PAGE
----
Somebody stole my bicycle last weekend. The bike was stolen from our office building third-floor lobby sometime between 7 pm Friday and Monday morning. Serg, the owner of Thali, a new Indian restaurant on West Street in the West Street Market, was approached by the thief to buy the bike. Serg figured it was stolen, and bought it for $10. He sent a picture of the bike to Noah Silverman, Executive Director of the Reno Bike Project.
Noah is my friend. I have ridden with him, and he and his crew actually converted the bike from a 10-speed to a fixie. He immediately recognized it from the photo. Noah sent me a text me asking if my bike had been stolen. Of course, he knew it had, because this particular bike is unmistakable. Noah gave me Serg’s number, and I contacted him and picked up the bike. Serge took the $10, but would not accept any reward. I think Ann and I will head over to his restaurant for a nice Indian dinner. The only thing still missing is the lock. It’s an unusual U-bolt lock made by Abus. If you see the lock on a local bike, it’s probably mine. Give me a shout; I have the spare key.
I know I’m very lucky. Serg said he’s had three bikes stolen, and I’ve got other friends who have had their bikes stolen. This bike is special to me, so I’m very thankful. When I was 12, I saved for two years to buy it. I finally did so in England when I was 14 on a family trip. My older brother was stationed in Germany. Mom packed up the family that summer and off we went, as it was a chance to visit him and to see a bit of the world. I was on a mission to spend my saved $125 and find a great road bike. We were in Stratford-upon-Avon, and I found my dream bike in a basement bike shop just two doors away from Shakespeare’s house. For the next month, the bike rode around in a box on the top of our Volvo station wagon. Back at home, I rode my first “Century” at age 15 and even road it down the California coast with panniers. These days I have a fine carbon fiber bike, and I keep “Carlton” at the office to ride for meetings in the downtown area.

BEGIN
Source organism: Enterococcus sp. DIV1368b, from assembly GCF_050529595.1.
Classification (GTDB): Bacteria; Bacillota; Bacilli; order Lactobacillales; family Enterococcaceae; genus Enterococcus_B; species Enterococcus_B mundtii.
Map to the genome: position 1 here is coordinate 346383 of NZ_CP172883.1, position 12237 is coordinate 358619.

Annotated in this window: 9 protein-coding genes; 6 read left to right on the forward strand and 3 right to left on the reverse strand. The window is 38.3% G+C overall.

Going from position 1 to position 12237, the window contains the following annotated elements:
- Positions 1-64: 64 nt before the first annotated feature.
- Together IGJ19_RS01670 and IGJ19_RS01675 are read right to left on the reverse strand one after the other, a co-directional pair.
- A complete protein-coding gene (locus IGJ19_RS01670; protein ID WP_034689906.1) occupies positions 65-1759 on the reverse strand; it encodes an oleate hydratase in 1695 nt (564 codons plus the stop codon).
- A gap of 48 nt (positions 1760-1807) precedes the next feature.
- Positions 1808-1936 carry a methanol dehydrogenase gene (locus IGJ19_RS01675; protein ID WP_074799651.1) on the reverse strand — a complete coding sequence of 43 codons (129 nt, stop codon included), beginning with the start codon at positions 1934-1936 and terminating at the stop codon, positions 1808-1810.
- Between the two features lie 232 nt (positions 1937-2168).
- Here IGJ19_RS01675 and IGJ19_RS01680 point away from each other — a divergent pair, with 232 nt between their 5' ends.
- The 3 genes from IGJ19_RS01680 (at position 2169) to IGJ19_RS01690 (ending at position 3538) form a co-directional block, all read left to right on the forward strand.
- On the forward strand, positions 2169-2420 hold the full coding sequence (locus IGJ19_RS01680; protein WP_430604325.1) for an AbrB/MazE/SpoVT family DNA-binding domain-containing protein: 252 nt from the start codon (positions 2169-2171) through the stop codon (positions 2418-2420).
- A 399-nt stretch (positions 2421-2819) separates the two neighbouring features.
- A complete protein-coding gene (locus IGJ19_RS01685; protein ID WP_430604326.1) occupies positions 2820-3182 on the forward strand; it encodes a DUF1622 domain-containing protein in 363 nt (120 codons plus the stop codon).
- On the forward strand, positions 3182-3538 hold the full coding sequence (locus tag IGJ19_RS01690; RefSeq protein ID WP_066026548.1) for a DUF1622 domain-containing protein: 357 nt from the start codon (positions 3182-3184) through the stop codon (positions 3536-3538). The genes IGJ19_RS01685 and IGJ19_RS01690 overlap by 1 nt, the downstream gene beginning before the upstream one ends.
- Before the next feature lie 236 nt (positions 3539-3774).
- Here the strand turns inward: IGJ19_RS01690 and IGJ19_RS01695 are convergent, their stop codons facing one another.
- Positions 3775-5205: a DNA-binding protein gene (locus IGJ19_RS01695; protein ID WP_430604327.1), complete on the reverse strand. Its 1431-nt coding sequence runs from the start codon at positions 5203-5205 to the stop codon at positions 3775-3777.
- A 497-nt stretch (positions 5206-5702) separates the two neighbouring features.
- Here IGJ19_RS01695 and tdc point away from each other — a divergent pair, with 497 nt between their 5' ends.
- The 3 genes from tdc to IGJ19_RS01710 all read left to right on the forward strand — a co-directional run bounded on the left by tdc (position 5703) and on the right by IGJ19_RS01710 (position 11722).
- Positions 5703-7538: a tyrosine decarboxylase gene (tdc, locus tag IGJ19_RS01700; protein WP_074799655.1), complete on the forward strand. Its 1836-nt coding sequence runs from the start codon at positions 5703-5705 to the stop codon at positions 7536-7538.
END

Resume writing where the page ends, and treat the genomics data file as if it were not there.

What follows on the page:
This story does not directly refer to the Community Foundation, but I did discover that many people have seen and appreciated seeing Carlton in the atrium rack outside our office. I was touched by the heartfelt, warm reception when it was found and returned. I’m not a big believer in Karma but, you never know. I have helped the Reno Bike Project and Noah and used their shop for bike repairs. Who knew that those friendships and community support would come back to me in such spectacular manner?
I guess the moral of the story is, whether you’re looking for community connections, good karma, or a partner for a bike ride, the Community Foundation of Western Nevada is the place to call. Thank you, universe! And, Serg and Noah, thank you both.
Chris Askin, President & CEO. 775-762-1932.